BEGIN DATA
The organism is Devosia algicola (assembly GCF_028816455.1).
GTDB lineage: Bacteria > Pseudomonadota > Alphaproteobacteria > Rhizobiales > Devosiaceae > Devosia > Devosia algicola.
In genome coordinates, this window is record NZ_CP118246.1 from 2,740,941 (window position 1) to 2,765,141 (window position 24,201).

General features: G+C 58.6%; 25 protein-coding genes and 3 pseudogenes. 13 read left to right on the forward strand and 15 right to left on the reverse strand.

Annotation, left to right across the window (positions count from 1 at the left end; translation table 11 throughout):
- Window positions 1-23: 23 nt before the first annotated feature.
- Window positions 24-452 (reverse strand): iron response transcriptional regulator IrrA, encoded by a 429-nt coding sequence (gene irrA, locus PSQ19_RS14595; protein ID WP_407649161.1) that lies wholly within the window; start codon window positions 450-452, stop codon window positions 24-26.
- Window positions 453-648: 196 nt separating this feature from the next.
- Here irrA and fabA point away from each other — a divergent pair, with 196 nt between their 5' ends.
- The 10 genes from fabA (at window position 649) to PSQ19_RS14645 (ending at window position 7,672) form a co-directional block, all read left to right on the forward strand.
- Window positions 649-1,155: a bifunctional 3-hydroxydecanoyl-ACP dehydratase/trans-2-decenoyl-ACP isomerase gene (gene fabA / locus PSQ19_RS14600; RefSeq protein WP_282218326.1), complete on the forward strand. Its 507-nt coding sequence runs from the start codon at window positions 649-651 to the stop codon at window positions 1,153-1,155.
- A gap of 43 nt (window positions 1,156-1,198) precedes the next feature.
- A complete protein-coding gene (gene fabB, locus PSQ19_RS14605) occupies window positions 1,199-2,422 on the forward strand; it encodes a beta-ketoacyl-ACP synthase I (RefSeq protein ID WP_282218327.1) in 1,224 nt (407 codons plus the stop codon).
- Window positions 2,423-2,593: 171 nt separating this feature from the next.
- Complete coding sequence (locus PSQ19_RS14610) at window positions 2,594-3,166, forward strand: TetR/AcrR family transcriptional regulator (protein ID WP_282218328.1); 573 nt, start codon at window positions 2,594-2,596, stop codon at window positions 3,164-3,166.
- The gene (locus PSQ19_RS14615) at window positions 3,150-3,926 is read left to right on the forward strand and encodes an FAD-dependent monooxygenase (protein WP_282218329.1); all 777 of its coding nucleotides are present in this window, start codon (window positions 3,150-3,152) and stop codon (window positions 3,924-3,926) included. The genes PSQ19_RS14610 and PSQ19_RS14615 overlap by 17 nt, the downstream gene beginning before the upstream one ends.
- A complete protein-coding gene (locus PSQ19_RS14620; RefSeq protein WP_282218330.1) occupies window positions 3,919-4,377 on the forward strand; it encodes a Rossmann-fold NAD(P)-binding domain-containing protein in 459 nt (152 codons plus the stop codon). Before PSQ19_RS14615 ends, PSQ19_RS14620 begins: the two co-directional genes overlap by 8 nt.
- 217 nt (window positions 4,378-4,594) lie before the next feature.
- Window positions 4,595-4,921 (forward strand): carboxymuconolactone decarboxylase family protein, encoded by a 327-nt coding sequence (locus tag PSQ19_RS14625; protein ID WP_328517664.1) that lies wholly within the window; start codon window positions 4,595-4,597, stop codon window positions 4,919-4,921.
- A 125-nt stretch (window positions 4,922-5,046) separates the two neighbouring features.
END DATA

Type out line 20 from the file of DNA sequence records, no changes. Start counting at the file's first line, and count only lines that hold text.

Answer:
- A 125-nt stretch (window positions 4,922-5,046) separates the two neighbouring features.